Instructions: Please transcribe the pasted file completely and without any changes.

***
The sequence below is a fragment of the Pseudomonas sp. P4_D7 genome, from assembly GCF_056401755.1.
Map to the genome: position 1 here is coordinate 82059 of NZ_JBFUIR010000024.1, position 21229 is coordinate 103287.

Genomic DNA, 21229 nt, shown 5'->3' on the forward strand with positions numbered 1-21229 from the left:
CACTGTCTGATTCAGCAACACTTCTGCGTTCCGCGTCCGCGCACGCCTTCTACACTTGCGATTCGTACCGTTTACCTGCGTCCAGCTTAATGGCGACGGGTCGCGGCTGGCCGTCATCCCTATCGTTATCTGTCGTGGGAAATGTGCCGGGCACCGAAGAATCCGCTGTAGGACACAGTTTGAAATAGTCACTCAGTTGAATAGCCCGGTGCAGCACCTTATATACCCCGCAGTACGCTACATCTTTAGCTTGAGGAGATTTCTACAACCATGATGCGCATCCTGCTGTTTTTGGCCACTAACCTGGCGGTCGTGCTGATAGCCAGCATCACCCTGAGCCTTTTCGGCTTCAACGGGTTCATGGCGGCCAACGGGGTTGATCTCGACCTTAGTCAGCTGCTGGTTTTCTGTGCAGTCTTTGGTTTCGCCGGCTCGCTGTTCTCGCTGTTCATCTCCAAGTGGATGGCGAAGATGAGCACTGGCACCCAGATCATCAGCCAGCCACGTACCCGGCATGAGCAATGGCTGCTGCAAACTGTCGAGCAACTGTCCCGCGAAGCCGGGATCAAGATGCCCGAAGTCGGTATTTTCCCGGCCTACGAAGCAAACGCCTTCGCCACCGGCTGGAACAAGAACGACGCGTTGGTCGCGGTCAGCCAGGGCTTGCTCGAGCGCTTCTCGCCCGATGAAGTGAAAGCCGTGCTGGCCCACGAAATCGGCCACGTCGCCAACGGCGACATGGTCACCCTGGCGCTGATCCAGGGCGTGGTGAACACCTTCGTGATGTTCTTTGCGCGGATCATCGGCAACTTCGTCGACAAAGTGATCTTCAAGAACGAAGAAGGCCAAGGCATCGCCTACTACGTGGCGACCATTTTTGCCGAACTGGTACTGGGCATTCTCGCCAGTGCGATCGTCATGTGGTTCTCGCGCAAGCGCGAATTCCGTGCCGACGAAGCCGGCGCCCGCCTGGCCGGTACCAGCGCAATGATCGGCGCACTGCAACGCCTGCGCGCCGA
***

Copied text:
The sequence below is a fragment of the Pseudomonas sp. P4_D7 genome, from assembly GCF_056401755.1.
Map to the genome: position 1 here is coordinate 82059 of NZ_JBFUIR010000024.1, position 21229 is coordinate 103287.

Genomic DNA, 21229 nt, shown 5'->3' on the forward strand with positions numbered 1-21229 from the left:
CACTGTCTGATTCAGCAACACTTCTGCGTTCCGCGTCCGCGCACGCCTTCTACACTTGCGATTCGTACCGTTTACCTGCGTCCAGCTTAATGGCGACGGGTCGCGGCTGGCCGTCATCCCTATCGTTATCTGTCGTGGGAAATGTGCCGGGCACCGAAGAATCCGCTGTAGGACACAGTTTGAAATAGTCACTCAGTTGAATAGCCCGGTGCAGCACCTTATATACCCCGCAGTACGCTACATCTTTAGCTTGAGGAGATTTCTACAACCATGATGCGCATCCTGCTGTTTTTGGCCACTAACCTGGCGGTCGTGCTGATAGCCAGCATCACCCTGAGCCTTTTCGGCTTCAACGGGTTCATGGCGGCCAACGGGGTTGATCTCGACCTTAGTCAGCTGCTGGTTTTCTGTGCAGTCTTTGGTTTCGCCGGCTCGCTGTTCTCGCTGTTCATCTCCAAGTGGATGGCGAAGATGAGCACTGGCACCCAGATCATCAGCCAGCCACGTACCCGGCATGAGCAATGGCTGCTGCAAACTGTCGAGCAACTGTCCCGCGAAGCCGGGATCAAGATGCCCGAAGTCGGTATTTTCCCGGCCTACGAAGCAAACGCCTTCGCCACCGGCTGGAACAAGAACGACGCGTTGGTCGCGGTCAGCCAGGGCTTGCTCGAGCGCTTCTCGCCCGATGAAGTGAAAGCCGTGCTGGCCCACGAAATCGGCCACGTCGCCAACGGCGACATGGTCACCCTGGCGCTGATCCAGGGCGTGGTGAACACCTTCGTGATGTTCTTTGCGCGGATCATCGGCAACTTCGTCGACAAAGTGATCTTCAAGAACGAAGAAGGCCAAGGCATCGCCTACTACGTGGCGACCATTTTTGCCGAACTGGTACTGGGCATTCTCGCCAGTGCGATCGTCATGTGGTTCTCGCGCAAGCGCGAATTCCGTGCCGACGAAGCCGGCGCCCGCCTGGCCGGTACCAGCGCAATGATCGGCGCACTGCAACGCCTGCGCGCCGA